• The fact that Dr. Ritch uses email and the Internet makes him very accessible to his patients (and even the general public, as I mentioned above). I wish every one of my physicians used email and would communicate with me via email. In my opinion, having this channel of communication open with my doctor changes everything. My father-in-law was looking for a physician in Miami, FL and he asked for my help. The first thing I did was write an introduction, look up the top physicians in Miami on the Internet and send them the introduction via email asking about their interest in having my father-in-law as a new patient. The physicians who did not respond to the email were eliminated from consideration because my father-in-law feels the same way I do about the value of email communication with one's physician.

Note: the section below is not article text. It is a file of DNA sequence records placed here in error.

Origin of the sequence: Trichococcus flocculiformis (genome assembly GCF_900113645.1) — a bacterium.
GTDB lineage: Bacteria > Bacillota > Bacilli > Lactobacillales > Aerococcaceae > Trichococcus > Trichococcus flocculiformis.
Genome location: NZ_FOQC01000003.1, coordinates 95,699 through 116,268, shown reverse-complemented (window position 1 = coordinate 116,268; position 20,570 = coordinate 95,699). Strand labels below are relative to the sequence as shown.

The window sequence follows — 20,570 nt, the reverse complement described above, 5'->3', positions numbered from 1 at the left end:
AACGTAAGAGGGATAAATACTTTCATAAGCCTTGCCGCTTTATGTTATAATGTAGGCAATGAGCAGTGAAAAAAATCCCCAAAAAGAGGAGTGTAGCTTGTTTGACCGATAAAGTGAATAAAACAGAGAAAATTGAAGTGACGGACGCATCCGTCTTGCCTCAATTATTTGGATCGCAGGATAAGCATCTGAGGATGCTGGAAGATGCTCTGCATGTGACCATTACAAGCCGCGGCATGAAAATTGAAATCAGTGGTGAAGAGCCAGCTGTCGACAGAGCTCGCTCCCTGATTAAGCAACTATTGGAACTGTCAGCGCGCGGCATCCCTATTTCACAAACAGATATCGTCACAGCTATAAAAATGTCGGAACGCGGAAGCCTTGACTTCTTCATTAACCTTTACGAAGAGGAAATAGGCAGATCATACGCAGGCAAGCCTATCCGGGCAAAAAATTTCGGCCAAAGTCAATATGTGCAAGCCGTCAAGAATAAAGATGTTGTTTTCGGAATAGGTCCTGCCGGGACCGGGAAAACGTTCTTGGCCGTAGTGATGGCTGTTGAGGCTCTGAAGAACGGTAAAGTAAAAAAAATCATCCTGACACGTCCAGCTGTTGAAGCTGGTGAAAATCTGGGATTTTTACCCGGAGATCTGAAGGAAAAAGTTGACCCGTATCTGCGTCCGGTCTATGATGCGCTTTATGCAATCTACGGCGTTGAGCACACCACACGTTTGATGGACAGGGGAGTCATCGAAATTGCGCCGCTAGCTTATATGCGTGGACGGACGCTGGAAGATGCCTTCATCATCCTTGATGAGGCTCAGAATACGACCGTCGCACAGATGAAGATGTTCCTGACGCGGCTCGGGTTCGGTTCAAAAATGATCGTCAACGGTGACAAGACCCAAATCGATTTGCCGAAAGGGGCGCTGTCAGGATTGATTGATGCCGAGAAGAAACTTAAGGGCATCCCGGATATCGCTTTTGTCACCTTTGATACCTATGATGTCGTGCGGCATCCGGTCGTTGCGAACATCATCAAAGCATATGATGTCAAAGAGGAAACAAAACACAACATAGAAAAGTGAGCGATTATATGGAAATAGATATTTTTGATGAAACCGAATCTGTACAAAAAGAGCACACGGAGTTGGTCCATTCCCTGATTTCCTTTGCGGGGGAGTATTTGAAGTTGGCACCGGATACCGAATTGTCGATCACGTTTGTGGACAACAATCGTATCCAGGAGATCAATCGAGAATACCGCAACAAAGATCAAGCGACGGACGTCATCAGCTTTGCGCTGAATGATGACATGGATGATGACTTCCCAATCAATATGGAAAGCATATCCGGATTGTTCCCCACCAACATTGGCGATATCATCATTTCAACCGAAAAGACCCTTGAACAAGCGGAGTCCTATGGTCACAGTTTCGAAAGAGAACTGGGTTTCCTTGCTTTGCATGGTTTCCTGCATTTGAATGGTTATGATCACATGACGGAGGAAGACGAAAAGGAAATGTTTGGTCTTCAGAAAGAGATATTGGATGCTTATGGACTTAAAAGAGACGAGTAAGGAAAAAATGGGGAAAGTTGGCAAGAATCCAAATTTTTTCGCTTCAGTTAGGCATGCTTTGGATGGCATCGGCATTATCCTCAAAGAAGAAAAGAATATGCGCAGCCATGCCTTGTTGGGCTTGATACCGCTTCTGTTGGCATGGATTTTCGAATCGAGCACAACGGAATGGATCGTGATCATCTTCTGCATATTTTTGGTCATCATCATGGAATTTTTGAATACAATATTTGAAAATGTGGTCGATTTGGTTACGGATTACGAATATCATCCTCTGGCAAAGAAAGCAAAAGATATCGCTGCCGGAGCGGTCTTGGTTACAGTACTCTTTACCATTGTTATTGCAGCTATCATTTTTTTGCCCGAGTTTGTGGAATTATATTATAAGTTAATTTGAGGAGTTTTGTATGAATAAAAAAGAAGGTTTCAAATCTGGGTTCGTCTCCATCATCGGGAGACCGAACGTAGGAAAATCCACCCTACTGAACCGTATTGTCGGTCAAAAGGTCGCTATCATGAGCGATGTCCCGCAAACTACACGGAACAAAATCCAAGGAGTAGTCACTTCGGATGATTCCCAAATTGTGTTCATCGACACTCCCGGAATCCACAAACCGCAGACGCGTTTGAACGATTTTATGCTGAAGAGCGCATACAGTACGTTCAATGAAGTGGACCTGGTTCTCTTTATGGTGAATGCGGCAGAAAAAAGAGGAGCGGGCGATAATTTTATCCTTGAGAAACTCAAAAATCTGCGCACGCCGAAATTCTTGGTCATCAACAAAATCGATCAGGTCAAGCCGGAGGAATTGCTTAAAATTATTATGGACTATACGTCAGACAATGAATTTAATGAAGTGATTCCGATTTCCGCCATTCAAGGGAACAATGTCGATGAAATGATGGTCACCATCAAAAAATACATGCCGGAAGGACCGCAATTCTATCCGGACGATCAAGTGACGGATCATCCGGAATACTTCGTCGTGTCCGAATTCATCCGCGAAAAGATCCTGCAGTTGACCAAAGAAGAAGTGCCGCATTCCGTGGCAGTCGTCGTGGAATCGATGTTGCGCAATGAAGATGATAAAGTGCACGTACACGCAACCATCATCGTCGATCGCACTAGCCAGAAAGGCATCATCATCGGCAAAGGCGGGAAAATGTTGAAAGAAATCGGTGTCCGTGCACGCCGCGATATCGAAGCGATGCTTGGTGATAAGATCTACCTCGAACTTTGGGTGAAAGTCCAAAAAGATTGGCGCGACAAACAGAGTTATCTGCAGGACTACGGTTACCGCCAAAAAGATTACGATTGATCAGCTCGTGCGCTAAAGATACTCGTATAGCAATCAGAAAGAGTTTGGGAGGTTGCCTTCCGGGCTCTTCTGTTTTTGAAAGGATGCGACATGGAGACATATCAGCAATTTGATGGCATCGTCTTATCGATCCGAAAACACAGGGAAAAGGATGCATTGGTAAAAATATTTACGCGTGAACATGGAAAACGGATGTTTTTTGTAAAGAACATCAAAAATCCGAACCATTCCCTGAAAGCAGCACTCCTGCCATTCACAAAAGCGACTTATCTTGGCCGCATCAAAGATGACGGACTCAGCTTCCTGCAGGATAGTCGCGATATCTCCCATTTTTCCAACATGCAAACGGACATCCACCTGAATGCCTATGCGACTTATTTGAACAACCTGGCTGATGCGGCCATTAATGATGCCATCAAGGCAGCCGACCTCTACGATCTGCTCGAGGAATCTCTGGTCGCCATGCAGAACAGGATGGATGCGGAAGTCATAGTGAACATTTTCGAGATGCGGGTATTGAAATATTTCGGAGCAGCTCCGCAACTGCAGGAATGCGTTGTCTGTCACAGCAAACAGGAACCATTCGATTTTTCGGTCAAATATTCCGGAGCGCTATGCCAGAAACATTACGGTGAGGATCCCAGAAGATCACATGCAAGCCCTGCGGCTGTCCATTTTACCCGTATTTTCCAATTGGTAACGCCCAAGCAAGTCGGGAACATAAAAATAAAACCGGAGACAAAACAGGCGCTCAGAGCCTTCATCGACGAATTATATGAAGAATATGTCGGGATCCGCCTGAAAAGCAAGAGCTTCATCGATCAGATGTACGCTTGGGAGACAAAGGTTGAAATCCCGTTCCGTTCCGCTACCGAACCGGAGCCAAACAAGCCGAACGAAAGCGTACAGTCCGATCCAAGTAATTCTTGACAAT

• Dr. Ritch educates patients like me who ask probing questions. This is facilitated by the good communication, of course. But I appreciate the fact that Dr. Ritch doesn't dismiss my questions or comments when they are challenging in one way or another. I have had physicians get mad at me. One example that stands out in my mind is when I was sitting in an ophthalmic exam chair and the doctor was standing beside me. He has just checked my eye pressure and I asked him about using vitamin C to lower intraocular pressure. I also mentioned that I had read some studies on this subject that were supportive of the concept. The doctor got so upset that his face turned red. While making the point that I was an idiot to even consider the possibility of using vitamin C to lower my eye pressure, he was pounding on his thighs with his clenched fists. With his red face and clenched fists, I felt like he wanted to punch me. Obviously, that's an extreme example of a doctor who doesn't tolerate alternative points of view. However, I know I can ask challenging questions and I often express disagreement with my doctors. Many doctors don't take that well. I actually don't know for sure if I have ever made Dr. Ritch angry, but he has never responded with ego or negative emotion that I can sense. On the contrary, whenever he has additional information to provide he does his best to help educate me with solid information. My understanding of my health condition (glaucoma) has grown by leaps and bounds as a result of Dr. Ritch's willingness to help educate me via answering my questions and providing me with educational materials.